Wednesday, January 16, 2008

Gripes: The Mitchell Report

Remember when you were a kid and you dropped a relative's favorite keepsake, shattering its priceless form amidst a quiet family get-together? Your parents stopped, threw you a razor sharp glare and told you in that after-school-special tone, "We're not mad. . . We're just disappointed."

I have similar feelings toward the steroid report.

It's not that I disagree with its allegations, it's just how it was presented.

Yesterday, the steroid tour traveled to Capitol Hill so George Mitchell and assembled United States Congressmen could pat each other on the back - joined by a suddenly exonerated Bud Selig. The group proceeded to spend 4+ hours telling us things we already knew. The only fresh material were the name tags of Senators hoping to have their name ring out thanks to major league baseball's inability to police itself.

My gripes begin with the trivial, though it is a simple matter of "truthfulness." A word Mitchell throws around a lot. When Sen. Mitchell appeared before the circus committee and was asked if the report would have changed had Brian McNamee's "testimony" not been included, the senator fed stock answers everyone in the room secretly laughed at.

Without McNamee, we all know there would not be Roger Clemens. And without Clemens included in the investigation, we all know there would be no Mitchell Report. All Mitchell would admit is that the report would have been "different." This is politician speak at its finest. Phrases like "I do not recall" and "I cannot say for sure" were invented for these very moments and these very men.

C'mon George. This isn't Rocket science [pun intended]. No Roger, no cache. No cache means Mitchell coming to Selig with empty pockets trying peddle Miguel Tejada and Brian Roberts. Save us the bull and just admit the report would have suffered greatly had Rocket's former trainer not implicated previously considered the greatest pitcher of his generation.

Of the report's shortcomings, what bothered me the most was the acceptance of this report in its absolutely incomplete form. We all understand steroids became widespread over the past twenty years, even employed by the game's greatest players.

If Mitchell were only able to nab two trainers in Los Angeles whose biggest clients were Luis Gonzalez and Ryan Klesko along with an army of lesser known replacement-level players, would the same type of dog-and-pony show go on? Would everyone, including the commissioner who turned a blind eye to supposed epidemic levels of PED use, be patting each other on the back?... in the nation's capital?... televised for a national audience? I think not.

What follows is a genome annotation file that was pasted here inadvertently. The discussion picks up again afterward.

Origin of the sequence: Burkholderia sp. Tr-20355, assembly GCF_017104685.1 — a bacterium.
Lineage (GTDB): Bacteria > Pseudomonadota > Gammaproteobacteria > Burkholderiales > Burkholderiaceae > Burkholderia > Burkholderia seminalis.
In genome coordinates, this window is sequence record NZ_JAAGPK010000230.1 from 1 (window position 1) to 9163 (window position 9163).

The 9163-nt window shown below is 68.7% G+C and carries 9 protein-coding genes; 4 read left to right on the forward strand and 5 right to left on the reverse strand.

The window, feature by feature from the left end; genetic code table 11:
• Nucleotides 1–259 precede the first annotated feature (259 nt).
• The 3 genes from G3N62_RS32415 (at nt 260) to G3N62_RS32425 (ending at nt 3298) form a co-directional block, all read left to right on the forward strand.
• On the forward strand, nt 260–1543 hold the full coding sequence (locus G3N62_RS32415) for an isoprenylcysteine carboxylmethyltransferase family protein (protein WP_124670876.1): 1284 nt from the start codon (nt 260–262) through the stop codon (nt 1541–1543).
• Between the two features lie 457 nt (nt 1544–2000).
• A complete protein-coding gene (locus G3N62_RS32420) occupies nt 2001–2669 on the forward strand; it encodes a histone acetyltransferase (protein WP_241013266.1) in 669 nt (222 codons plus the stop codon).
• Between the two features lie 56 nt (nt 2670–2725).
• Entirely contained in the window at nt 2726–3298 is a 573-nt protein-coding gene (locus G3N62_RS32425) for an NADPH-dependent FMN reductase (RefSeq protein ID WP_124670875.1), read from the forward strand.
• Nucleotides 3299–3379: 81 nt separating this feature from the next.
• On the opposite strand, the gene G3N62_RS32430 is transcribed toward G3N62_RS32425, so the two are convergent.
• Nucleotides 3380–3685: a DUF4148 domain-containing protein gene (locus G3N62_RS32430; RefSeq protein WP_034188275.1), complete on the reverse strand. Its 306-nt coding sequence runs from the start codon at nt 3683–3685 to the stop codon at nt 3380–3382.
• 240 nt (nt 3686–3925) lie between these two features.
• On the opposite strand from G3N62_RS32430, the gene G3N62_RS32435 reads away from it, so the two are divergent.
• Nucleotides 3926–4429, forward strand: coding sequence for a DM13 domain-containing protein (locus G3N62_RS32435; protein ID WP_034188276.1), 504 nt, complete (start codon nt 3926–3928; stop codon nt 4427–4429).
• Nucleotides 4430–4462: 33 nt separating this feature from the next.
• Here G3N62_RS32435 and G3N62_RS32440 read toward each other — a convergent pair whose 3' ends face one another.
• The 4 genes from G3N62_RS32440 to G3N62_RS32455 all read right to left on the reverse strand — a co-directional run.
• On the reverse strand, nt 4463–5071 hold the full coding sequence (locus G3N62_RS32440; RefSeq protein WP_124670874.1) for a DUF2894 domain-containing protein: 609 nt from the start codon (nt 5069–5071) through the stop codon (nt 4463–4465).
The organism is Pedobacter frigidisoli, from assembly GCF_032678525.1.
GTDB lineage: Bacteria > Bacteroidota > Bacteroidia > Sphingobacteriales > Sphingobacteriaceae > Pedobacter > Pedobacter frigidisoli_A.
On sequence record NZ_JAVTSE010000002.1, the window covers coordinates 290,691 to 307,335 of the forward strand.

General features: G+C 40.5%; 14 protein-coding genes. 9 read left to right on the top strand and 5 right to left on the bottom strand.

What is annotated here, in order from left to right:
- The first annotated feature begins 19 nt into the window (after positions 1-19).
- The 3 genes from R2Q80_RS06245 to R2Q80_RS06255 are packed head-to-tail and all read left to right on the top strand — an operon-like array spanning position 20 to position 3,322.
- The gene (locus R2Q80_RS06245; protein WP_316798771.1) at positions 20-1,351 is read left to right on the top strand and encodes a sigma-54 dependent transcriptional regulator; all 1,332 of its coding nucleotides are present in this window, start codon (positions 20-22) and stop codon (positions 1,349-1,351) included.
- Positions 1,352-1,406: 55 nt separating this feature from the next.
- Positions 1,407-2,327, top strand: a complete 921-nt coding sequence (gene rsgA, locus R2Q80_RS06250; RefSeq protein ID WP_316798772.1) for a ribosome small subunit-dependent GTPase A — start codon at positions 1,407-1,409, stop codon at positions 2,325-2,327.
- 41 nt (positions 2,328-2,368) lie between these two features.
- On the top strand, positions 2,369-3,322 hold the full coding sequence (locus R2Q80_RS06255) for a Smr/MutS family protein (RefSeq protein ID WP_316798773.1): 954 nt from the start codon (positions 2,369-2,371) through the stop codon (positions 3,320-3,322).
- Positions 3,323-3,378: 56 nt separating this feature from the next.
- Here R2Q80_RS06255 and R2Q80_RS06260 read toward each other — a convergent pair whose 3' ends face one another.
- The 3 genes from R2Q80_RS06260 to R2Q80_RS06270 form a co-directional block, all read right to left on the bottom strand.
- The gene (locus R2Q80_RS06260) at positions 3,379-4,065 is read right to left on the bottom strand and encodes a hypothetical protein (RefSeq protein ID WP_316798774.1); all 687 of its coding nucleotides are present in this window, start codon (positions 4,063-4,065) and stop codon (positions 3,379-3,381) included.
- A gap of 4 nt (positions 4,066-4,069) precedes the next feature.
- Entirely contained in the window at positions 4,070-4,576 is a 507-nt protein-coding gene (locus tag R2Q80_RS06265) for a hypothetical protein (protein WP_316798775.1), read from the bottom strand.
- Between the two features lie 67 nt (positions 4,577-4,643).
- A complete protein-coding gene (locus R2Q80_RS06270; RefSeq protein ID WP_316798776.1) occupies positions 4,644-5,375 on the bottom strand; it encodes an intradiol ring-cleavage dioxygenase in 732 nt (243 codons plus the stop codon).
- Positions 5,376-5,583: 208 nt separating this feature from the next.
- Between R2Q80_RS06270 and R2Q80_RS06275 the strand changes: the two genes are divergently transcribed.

One would think Mitchell would realize a report on the use of performance enhancing drugs in Major League Baseball should not begin and end in one city. The point is not that Mitchell should have spent 25 years compiling every PED user and distributor in baseball. But, if you can only reveal two sources based in one city, a little further research is probably necessary.

It's also not this Yankee blogger's contention that a "proper" report would require the inclusion of a steroids pusher or player based in Boston. But, hey, maybe a flight to LA could have helped develop a report forcing its readers to think of words like comprehensive, leaguewide, or objective. These are all adjectives which I have a hard time using to describe the report.

When a US senator happens to leave off any players from the team he works for in its front office, that's one thing. When the Rangers and Brewers - teams formerly owned by the President of the United States and Commissioner Bud Selig respectively - are not included as well, then it becomes a bit suspicious.

But, hey, they got Clemens and that's all Mitchell, Selig and the grandstanding group of politicians needed for their performance.

6 comments:

Soxxy Lady said...

Just because Clemens got caught does not mean you have to be sour grabes about it. I understand that Roger Clemens get Yankee fans all mushy down deep inside but the rest of baseball isn't going to be apologetic simply because he plays for the Yankees. Too bad you prove to be just another Yankee apologist unable to deal with your team's cheaters. That team never would have won a thing without all those cheaters runnign around.

Anonymous said...

moron: the post said that he was not asking for a red sox player be part of the report in orer for it to be considerd reputable. i agree that he needed more then just 2 nyc guys to be taken serious. otherwise it looks like the ny report